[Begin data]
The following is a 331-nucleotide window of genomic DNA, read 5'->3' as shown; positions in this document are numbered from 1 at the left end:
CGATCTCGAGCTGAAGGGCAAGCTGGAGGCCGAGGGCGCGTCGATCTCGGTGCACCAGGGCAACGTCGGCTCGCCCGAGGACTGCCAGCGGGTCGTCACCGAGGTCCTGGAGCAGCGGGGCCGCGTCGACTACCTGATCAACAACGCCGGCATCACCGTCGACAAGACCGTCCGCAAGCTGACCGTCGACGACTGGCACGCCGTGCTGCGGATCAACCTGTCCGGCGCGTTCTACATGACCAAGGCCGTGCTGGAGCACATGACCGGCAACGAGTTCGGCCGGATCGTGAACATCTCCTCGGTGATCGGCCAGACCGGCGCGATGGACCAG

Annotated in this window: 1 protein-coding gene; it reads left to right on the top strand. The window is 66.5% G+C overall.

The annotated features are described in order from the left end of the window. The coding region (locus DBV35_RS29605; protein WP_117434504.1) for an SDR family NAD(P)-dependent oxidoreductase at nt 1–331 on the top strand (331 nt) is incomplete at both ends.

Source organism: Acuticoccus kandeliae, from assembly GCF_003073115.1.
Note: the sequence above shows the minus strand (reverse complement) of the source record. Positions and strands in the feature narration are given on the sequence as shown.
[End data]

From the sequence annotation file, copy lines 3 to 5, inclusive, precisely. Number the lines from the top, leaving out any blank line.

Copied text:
Annotated in this window: 1 protein-coding gene; it reads left to right on the top strand. The window is 66.5% G+C overall.

The annotated features are described in order from the left end of the window. The coding region (locus DBV35_RS29605; protein WP_117434504.1) for an SDR family NAD(P)-dependent oxidoreductase at nt 1–331 on the top strand (331 nt) is incomplete at both ends.

Source organism: Acuticoccus kandeliae, from assembly GCF_003073115.1.